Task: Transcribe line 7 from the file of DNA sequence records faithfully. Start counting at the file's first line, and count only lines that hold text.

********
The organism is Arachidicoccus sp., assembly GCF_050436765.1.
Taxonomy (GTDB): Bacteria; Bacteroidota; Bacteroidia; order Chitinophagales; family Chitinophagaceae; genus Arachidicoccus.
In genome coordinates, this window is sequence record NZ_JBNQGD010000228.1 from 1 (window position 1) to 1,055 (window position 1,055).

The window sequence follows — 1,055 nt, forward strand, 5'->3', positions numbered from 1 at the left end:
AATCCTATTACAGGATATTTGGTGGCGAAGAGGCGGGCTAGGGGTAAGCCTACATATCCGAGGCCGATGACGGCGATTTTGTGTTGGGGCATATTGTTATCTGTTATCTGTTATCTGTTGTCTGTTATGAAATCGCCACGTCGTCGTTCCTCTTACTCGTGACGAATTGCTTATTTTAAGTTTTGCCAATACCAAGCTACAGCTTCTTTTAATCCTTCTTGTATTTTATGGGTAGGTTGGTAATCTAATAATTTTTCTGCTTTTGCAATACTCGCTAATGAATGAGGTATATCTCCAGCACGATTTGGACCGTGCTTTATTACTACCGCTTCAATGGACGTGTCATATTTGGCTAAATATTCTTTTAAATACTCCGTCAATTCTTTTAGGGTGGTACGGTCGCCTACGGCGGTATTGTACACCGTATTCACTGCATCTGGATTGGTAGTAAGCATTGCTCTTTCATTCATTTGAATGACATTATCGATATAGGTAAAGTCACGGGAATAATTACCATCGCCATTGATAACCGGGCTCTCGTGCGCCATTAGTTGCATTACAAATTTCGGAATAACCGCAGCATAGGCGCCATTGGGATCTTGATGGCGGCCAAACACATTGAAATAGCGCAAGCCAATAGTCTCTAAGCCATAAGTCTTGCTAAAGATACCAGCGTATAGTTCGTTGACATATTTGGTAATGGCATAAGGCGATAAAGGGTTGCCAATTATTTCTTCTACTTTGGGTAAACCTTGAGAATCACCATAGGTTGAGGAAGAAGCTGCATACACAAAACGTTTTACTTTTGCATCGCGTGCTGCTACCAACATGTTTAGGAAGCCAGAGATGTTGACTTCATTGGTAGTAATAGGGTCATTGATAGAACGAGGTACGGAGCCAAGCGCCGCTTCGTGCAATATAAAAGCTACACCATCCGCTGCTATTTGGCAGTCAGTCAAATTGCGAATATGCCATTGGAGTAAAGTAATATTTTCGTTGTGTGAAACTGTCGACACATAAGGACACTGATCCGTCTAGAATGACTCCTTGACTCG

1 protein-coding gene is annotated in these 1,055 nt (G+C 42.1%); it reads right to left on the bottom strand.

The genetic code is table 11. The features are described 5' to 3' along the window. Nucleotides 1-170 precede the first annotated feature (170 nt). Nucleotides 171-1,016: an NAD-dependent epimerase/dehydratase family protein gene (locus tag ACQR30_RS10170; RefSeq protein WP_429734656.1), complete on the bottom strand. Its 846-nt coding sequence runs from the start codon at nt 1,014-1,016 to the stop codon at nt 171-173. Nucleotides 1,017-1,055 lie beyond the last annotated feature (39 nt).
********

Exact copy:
The genetic code is table 11. The features are described 5' to 3' along the window. Nucleotides 1-170 precede the first annotated feature (170 nt). Nucleotides 171-1,016: an NAD-dependent epimerase/dehydratase family protein gene (locus tag ACQR30_RS10170; RefSeq protein WP_429734656.1), complete on the bottom strand. Its 846-nt coding sequence runs from the start codon at nt 1,014-1,016 to the stop codon at nt 171-173. Nucleotides 1,017-1,055 lie beyond the last annotated feature (39 nt).